According to Canada's Nutritional Guidelines, no more than 30% of your daily calories should come from fat.
You're probably aware of some of the fat in your food. You spread it on bread, pour it on salad, and trim it from steak. But the fat you can see may account for only a portion of the fat you eat. The rest is often found in foods which you may not expect it to be in, like cookies and crackers, or things like cheese, nuts and avocados.
Like saturated fat, polyunsaturates come from both animal and vegetable sources. But in the case of polyunsaturates, the animal source is limited to fish.
Sources: safflower oil, sunflower oil, corn oil, soybean oil, cottonseed oil, some margarines and mayonnaise made with these oils, fish, almonds, pecans.
Monounsaturated fat is derived mostly from fruits and nuts, but traces can also be found in meat. Like polyunsaturates, monounsaturated fat is liquid at room temperature.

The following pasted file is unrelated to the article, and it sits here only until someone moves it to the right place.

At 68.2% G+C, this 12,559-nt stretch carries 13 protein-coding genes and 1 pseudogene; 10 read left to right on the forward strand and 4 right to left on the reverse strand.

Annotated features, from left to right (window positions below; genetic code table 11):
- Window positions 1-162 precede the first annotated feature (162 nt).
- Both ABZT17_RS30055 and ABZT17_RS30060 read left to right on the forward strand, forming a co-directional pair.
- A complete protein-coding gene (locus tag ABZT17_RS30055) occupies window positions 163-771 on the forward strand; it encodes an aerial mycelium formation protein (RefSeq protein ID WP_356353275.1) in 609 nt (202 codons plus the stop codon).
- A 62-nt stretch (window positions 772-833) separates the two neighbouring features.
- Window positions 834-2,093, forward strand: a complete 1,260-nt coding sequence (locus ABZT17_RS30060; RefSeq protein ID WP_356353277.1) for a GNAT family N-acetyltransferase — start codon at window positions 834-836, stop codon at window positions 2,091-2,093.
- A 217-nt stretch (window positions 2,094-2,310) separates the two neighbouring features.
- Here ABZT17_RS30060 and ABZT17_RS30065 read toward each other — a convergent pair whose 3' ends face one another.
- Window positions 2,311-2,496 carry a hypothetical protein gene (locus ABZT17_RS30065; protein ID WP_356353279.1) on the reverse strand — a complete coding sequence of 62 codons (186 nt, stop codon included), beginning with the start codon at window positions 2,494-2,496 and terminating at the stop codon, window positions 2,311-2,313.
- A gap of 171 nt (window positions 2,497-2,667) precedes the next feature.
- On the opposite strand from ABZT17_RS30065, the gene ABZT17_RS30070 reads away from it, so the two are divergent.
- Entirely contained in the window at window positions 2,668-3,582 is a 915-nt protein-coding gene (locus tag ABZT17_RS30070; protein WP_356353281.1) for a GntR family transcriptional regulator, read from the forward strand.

Sources: canola oil, olive oil, peanut oil, peanuts, peanut butter, cashews, avocado.
You might think of saturated fat as fat you can't pour. It comes from a variety of animal and vegetable products, and is usually solid at room temperature.
Saturated fat can also be found in some hydrogenated margarines. (Hydrogenation is the process that turns liquid oil into solid fat and an unsaturated fat into a saturated one.)
Sources: butter, lard, vegetable shortening, coconut oil, palm oil, meat, poultry, cheese, dairy products, egg yolks, chocolate, coconut.